Dynamic circadian rhythms contribute to memory formation, and the hormonal and neurochemical changes that follow circadian patterns are frequently dysregulated with aging. The effect of aging on circadian rhythms is a doubleedged sword; on one hand, poor sleep quality compromises neuronal structure and function in regions that support cognition, and on the other hand, perturbation of central and peripheral oscillators changes the hormonal milieu, with consequences for neuroplasticity. In the current review, recent developments surrounding the circadian regulation of memory formation are described, with reference to how mechanisms that support temporal coding might change with advancing age. The cognitive consequences of changes in sleep patterns are also discussed. New roles for the circadian clock genes period-1, period-2, and bmal1 in memory formation are discussed in the context of age-related cognitive decline. The potential for chronobiological approaches to the treatment and prevention of Alzheimers disease merits further exploration from a pharmacotherapeutic perspective, as the timing of drug delivery could potentiate or diminish treatment efficacy.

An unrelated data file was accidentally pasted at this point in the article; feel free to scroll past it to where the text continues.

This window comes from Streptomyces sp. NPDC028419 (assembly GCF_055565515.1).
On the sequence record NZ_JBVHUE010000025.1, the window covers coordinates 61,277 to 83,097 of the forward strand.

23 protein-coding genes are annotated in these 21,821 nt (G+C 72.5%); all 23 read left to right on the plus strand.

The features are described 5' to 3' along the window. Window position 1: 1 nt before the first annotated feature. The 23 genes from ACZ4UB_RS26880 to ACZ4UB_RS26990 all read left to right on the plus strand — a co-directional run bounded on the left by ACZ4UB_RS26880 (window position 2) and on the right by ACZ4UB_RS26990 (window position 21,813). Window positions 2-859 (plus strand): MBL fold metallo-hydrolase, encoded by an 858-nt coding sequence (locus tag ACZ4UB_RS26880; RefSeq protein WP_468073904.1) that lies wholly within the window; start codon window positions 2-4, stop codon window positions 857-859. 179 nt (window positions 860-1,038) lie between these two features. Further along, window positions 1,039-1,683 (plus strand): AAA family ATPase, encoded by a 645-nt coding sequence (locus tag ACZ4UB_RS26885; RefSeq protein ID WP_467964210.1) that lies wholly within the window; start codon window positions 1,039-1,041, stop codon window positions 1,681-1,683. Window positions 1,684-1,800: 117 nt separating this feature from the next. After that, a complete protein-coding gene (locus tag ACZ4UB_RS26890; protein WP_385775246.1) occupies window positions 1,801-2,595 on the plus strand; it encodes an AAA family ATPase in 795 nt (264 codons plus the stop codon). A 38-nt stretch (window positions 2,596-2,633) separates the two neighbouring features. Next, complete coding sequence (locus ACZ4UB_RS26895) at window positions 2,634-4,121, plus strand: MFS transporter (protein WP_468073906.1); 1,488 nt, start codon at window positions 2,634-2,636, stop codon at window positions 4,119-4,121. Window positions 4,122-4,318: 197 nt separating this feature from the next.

Keywords: Hippocampus, circadian, Alzheimer's disease, learning and memory, aging, hyperactive, synapses, gene expression, neurogenesis, sleep patterns
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